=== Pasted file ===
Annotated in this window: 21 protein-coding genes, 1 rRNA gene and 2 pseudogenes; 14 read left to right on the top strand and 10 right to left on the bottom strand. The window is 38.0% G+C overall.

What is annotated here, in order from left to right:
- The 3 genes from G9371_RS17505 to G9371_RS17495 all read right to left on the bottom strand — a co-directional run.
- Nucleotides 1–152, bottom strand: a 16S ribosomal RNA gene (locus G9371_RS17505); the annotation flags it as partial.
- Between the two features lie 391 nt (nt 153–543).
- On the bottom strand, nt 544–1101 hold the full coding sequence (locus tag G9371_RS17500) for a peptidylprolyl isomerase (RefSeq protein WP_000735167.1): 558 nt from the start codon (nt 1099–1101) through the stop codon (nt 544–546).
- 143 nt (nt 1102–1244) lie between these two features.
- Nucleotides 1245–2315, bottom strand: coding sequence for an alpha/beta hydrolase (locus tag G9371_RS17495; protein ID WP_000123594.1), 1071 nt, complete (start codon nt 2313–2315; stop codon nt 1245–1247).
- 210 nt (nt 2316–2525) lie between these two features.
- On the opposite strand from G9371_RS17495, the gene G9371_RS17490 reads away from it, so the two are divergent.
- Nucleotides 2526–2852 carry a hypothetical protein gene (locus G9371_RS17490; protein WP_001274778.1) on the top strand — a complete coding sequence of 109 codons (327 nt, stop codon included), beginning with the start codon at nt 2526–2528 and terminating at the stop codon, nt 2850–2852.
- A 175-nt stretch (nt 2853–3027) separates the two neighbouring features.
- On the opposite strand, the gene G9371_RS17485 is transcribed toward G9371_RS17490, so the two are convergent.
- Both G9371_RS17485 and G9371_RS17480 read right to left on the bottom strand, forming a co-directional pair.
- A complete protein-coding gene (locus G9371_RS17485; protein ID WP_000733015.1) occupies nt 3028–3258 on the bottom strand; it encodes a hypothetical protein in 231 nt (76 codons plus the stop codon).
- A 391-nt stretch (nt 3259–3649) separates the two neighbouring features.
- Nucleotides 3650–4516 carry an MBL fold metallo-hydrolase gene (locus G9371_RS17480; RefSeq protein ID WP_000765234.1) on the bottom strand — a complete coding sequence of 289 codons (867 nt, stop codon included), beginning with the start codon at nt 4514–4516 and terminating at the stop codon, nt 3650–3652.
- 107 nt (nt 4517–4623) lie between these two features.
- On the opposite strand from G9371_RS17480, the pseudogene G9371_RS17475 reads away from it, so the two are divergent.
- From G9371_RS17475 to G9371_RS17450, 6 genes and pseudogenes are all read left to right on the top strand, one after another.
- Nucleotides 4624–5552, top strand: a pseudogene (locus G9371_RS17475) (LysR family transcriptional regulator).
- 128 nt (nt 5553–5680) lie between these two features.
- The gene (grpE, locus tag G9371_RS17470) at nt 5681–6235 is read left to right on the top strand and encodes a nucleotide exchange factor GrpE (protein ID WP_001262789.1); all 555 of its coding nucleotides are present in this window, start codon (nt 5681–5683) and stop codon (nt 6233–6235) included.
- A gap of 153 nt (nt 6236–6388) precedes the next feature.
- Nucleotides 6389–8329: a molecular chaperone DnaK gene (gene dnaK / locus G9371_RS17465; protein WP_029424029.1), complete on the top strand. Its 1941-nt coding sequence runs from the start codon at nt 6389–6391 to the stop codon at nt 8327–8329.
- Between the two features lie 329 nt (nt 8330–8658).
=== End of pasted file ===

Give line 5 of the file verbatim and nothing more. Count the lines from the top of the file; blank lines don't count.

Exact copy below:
- Between the two features lie 391 nt (nt 153–543).